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The Central Power
A Pumping Oilfield
Powerful Monuments
Profile of a Power
Floors and Shelves
The Engine End
Reid Historical Marker
Hookup, Three-Pole, Rod Lines
The Pump Jack


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A Pumping Oilfield

Walking into an oilfield that is being pumped by a central power, is like an obstacle course. Rod lines are seemingly suspended everywhere and tripods, pipes, pump jacks, other devices and the massive power itself fill the oilscape.

This section of oilhistory.com is devoted to the behemoth of pumps called the central power. The principal components of this early method of pumping multiple wells will be discussed and pictured. To the author, the remains of a central power and its pumping array are the most interesting of the major artifacts to be found in the shallow oil region.

A schematic drawing (above) is necessary to give the reader an idea of the layout of a power. The word power, in oilfield parlance, stands for the gears and eccentrics, the engine, the whole caboodle. One is supposed to know exactly what the pumper is talking about when he says power. Actually the power is the heavy iron contraption in the center of the drawing, but it wouldn't pump oil without the engine, the belt, the tripods, the rod lines, the jacks and the wells. The building is part of the power too.

The above drawing, of course, is schematic. It is an array of wells being pumped by a central power. Many more wells than shown could be pumped by the two eccentrics on the power. Each eccentric has 18 holes to which rod lines can be fastened. Some installations have the powers mounted in the same building with the engine. The rod lines would then come out through holes in the walls.

The eccentric is really the essential element of the power. You probably think of something odd or behaving in a strange way when you read or hear the word eccentric. Actually, the eccentric in a power is, in fact, odd. It is fixed out of center to a revolving shaft. This allows it to convert circular into reciprocating rectilinear motion. Although I am very accustomed to seeing these things, at rest or at work, I have difficulty in making a definition "come alive."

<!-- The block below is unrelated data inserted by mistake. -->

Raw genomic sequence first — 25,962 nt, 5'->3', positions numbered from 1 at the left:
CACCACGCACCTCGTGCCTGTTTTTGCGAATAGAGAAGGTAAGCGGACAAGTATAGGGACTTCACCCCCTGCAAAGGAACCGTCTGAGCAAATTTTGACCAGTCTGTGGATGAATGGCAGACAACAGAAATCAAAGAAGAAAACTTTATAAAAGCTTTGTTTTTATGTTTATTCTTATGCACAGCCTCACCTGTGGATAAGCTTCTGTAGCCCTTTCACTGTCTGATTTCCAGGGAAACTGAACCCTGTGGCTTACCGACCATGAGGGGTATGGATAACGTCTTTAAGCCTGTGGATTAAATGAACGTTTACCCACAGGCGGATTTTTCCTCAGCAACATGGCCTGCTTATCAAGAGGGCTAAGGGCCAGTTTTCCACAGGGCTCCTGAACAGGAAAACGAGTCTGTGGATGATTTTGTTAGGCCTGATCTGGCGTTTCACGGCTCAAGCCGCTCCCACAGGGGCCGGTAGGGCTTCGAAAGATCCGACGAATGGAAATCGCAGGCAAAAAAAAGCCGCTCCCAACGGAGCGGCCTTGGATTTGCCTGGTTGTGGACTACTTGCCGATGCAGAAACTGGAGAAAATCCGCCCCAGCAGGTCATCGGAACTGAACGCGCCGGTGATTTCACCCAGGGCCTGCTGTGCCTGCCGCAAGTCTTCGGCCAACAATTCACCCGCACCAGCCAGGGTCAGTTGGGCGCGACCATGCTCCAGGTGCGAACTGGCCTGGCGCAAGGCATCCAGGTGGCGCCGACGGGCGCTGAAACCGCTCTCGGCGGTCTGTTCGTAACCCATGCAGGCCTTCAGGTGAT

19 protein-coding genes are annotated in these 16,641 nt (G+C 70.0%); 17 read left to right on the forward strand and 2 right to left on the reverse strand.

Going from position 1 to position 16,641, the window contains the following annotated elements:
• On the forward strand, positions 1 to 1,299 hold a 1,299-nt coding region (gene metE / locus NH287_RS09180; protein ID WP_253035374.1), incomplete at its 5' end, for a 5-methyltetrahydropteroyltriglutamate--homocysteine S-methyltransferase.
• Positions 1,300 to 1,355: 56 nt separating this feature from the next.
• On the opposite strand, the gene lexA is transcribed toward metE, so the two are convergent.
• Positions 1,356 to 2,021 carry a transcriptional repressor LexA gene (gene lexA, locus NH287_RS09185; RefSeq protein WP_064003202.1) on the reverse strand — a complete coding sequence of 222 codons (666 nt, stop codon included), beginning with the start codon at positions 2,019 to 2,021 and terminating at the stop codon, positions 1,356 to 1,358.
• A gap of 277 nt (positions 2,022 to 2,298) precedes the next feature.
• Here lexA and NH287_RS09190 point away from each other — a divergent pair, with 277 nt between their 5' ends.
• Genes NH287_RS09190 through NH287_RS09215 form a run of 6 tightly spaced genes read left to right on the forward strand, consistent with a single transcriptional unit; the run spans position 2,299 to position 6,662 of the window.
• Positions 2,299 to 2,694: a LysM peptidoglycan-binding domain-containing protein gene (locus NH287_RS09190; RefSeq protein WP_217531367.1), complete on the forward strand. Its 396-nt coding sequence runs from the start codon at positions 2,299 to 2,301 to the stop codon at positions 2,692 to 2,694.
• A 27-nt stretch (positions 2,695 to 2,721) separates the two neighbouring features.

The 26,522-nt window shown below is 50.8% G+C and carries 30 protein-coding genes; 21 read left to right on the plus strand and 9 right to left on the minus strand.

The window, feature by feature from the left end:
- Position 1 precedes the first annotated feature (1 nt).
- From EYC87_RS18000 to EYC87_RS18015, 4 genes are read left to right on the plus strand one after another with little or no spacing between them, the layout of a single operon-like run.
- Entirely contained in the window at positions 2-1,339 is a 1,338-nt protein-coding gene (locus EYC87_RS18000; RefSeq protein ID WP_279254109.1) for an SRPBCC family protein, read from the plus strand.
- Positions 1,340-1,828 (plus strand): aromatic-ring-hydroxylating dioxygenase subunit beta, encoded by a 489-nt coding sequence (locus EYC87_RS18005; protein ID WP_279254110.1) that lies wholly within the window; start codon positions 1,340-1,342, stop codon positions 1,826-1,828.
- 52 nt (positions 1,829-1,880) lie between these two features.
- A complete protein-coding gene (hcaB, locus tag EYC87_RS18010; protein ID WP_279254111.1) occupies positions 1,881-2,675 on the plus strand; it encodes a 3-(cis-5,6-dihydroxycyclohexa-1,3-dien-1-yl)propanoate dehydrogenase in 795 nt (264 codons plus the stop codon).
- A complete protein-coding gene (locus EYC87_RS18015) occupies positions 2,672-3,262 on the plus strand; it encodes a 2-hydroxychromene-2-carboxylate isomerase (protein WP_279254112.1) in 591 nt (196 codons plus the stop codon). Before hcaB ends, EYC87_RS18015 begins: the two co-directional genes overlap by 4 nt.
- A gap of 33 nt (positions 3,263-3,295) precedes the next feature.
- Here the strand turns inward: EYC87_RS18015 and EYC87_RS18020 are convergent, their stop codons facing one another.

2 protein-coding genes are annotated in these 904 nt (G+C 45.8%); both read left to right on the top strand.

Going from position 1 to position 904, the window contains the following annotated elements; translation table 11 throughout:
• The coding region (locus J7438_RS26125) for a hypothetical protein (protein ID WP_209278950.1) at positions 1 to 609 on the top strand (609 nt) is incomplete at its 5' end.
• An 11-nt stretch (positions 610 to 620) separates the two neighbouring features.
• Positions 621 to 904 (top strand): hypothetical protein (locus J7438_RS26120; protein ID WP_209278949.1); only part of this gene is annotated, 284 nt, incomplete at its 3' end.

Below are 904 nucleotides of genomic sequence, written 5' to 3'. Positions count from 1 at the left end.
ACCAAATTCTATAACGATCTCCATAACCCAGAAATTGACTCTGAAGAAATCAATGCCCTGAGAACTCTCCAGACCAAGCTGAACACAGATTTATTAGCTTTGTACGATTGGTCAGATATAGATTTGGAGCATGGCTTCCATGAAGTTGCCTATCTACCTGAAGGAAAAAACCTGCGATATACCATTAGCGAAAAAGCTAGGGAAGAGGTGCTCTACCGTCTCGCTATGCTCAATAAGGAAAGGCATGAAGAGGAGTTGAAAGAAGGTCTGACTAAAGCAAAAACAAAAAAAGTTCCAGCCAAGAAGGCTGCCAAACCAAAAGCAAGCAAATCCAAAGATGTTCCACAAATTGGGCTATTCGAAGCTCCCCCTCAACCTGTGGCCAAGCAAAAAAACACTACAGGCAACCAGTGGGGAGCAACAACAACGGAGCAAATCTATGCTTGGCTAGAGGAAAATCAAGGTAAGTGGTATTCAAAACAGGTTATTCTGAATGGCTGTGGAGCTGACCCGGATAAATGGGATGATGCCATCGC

In describing the motion of an eccentric, geoscientist Keith H. Patton offers the following analogy: "— you might use the analogy of a bicycle pedal and sprocket lying on its side with the rod connected to the pedal. I think that will give a mental image of how circular motion can be converted into linear reciprocating motion."

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The Simplex power model was very popular in the oilfields before the Great War and into the 1930's and 40's. Some are still at work. The two eccentrics, being above the frame and hence "free to the air", allow rod line connections at any angle with no interference from the underlying frame. The power was made by Oil Well Supply Co. which had major plants at Pittsburgh and Oil City (the latter was known as the Imperial Works in the suburb of Siverly). The picture is from their 1913 catalog entitled "Everything for Oil Wells".
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This long-abandoned Simplex power is on the McCray-Espy lease in Oil Creek Valley. It is Model No. 1 and has a shipping weight of 6100 lbs. (2767 kg). A few rod lines are still connected to the eccentrics (top, right and left). The lines exit through holes in the corrugated sheet metal wall at the right and out of view at the left. The essential belt pulley has been removed (it turned the pinion gear at bottom right). The patent date is May 2, 1899.

© 2004, Samuel T. Pees
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